COVID 19 and Home Schooling

This is a time when forgotten skills are awoken to help us survive, and hopefully thrive, under challenging circumstances. From, cooking to yoga, we all are reaching back to our prior lives to reinvent what is normal. For us, how we teach our children at home is evolving as remote schooling continues. At first, remote classes were engaging, but soon both of my daughters yearned for more. Luckily, I taught at the University of Oregon where we explored student-led instruction with the students driving the goals for the course. For my courses, Micro Economics, students chose topics and I guided them to use Economic principles to answer their questions. Here are some examples:

  • How can we migrate to renewable energy faster?

  • Why are tuition and books so expensive?

This was more challenging than traditional methods but the rewards were great. True, my ratings improve but, more importantly, many students embraced Economics. Fast forward to today, my kids want more. Teaching is a stressful endeavor. We feel pressured to make sure our kids meet goals, deadlines, and milestones. What I learned, from my students, mentors, and daughter’s teachers is a simple truth, there are no set milestones. Milestones create walls when we need to create paths.

The first major project was which I talked about in a prior post. This project, a website outlining rules to a game they created was spawned by asking them how to resolve a dispute over the game. They saw the need to define and write down all the rules. This gave them ownership and well-defined goals. They pushed their language and math skills to make sure they could explain the game to their friends. When crafting posts, they took photos and consider how to best present the material to a general audience. The trick was to make sure they were not blocked in achieving their vision without taking over and marginalizing them. While my eldest embraced the project and quickly took command my youngest had difficulties once the initial rules were created.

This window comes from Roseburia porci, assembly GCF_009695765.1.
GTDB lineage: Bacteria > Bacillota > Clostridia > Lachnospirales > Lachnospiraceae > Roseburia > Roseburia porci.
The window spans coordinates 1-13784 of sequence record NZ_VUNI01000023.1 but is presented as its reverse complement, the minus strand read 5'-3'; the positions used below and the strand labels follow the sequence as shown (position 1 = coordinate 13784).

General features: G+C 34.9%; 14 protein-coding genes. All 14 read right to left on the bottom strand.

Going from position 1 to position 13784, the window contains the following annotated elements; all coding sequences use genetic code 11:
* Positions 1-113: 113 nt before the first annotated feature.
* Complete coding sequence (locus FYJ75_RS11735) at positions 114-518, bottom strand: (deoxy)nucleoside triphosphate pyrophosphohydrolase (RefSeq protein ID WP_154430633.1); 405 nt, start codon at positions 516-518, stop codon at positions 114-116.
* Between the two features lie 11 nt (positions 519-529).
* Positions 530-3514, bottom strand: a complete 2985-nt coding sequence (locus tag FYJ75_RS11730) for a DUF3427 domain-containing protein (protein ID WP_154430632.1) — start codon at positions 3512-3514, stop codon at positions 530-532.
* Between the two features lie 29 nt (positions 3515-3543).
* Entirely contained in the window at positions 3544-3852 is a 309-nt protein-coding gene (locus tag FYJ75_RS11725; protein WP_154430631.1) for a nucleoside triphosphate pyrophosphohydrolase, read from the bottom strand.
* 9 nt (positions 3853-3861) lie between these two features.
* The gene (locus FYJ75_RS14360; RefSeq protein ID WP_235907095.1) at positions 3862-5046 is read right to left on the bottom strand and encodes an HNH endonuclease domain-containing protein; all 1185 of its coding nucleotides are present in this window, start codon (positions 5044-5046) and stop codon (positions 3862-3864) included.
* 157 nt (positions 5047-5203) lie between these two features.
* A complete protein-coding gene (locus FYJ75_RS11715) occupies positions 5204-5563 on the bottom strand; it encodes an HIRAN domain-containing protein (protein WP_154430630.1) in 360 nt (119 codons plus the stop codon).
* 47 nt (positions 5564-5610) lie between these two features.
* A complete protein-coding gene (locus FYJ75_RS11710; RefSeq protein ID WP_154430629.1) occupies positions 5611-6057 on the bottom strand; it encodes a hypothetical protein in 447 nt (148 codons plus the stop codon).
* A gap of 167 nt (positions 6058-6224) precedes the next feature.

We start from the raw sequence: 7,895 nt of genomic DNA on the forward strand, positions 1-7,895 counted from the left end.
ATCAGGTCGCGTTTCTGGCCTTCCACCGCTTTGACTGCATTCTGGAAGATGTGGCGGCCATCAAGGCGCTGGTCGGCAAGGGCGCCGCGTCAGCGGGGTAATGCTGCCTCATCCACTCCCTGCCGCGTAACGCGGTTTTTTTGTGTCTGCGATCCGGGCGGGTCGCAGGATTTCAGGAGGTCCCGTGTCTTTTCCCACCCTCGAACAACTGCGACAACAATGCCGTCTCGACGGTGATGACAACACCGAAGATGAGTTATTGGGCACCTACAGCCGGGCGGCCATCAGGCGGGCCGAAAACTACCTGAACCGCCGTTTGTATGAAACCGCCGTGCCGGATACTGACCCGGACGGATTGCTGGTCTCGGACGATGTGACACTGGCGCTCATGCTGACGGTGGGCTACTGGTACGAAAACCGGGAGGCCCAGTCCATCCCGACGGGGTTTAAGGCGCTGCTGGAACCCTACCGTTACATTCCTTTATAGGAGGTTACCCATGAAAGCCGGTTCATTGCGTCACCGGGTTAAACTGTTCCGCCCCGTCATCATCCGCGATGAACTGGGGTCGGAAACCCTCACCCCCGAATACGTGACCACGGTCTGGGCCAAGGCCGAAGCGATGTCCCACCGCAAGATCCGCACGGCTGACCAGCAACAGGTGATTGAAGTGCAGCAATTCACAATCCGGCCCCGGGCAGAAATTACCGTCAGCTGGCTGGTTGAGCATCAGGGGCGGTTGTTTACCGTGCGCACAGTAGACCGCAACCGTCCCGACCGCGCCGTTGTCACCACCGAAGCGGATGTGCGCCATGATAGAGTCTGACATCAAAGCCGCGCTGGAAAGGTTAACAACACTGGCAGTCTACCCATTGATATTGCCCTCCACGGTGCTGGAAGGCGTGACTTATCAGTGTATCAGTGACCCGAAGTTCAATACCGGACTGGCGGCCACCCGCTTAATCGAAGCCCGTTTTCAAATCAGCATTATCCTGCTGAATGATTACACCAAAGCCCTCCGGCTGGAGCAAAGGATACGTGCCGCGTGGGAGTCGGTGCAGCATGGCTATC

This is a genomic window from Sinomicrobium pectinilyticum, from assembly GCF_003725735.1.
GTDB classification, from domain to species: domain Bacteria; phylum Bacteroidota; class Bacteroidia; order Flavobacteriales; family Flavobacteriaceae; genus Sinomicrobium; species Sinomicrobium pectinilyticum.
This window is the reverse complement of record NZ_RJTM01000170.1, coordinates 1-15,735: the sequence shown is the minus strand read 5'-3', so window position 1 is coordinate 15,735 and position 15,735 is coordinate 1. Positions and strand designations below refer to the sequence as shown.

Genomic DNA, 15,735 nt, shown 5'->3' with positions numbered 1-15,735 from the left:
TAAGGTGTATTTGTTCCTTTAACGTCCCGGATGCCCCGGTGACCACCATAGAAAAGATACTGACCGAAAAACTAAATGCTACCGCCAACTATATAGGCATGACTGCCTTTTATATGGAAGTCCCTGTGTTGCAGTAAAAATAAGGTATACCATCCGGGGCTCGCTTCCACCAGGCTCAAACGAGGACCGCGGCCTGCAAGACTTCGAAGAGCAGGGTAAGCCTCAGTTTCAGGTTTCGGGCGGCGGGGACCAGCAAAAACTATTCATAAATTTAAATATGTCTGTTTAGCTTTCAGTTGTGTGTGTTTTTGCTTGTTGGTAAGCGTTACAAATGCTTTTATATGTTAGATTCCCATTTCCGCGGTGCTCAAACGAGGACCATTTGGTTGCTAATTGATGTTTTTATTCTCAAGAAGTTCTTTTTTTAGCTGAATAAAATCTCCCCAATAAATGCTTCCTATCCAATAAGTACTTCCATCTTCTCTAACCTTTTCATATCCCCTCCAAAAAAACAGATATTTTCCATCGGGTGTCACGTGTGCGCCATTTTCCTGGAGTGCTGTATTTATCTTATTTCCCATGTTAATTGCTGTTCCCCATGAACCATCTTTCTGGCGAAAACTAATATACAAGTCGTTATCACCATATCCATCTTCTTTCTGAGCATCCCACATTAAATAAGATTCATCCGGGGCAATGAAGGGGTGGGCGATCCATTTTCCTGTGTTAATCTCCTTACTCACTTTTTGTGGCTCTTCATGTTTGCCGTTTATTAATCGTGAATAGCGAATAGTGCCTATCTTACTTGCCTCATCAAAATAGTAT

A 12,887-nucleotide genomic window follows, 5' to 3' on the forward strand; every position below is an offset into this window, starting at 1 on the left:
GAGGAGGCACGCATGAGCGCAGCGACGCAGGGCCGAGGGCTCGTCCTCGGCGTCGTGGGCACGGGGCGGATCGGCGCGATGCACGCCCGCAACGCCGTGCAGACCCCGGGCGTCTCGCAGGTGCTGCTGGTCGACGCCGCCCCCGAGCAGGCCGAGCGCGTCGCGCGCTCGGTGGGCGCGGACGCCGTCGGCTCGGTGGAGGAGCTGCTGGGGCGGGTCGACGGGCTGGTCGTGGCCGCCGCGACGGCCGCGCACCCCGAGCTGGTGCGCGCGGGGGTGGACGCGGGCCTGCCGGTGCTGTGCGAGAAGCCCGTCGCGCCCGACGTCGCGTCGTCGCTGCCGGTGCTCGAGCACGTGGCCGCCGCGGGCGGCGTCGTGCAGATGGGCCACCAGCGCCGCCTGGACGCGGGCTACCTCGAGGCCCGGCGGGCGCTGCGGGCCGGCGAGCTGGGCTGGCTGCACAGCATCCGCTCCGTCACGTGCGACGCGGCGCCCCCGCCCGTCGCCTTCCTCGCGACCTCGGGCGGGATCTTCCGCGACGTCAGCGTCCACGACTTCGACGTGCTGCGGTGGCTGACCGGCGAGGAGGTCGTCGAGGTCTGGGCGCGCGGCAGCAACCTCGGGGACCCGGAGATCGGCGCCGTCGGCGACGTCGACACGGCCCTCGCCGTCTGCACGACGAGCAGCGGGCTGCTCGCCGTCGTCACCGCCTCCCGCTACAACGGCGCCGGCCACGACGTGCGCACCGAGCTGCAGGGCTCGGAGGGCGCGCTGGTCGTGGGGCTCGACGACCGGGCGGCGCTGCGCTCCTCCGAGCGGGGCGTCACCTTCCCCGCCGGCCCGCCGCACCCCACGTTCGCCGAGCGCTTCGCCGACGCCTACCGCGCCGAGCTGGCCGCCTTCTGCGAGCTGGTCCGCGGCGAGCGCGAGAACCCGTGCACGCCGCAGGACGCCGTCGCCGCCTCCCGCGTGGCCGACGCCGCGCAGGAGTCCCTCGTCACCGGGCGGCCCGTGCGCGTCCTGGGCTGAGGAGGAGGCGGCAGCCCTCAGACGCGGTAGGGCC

In the prior post we created a curriculum that, after the initial set up, was not engaging for our youngest daughter who was just beginning to read. So, we focused on helping her achieve a long time goal of hers, creating a graphic novel. She picked a topic (for example, enchanted forest) and we created sentences, mostly using words we knew she understood, based on that topic. It was her job was to read each sentence and create a drawing based on it. We framed this as working together to create a book rather than an assignment. After several days she had a book of sentences with pictures that she drew. She then used this as reference material to create her own stories and even wrote her own sentences that we would have to draw for her. While these examples sounded like organized plans, they were not. Both grew organically with the children contributing as much to the plan as us. The truth is all kids want to learn. As parents, we can choose to guide them rather than educate them. Both paths are challenging. For us, working to help our daughters meet their goals made homeschooling more fun it brought us closer together.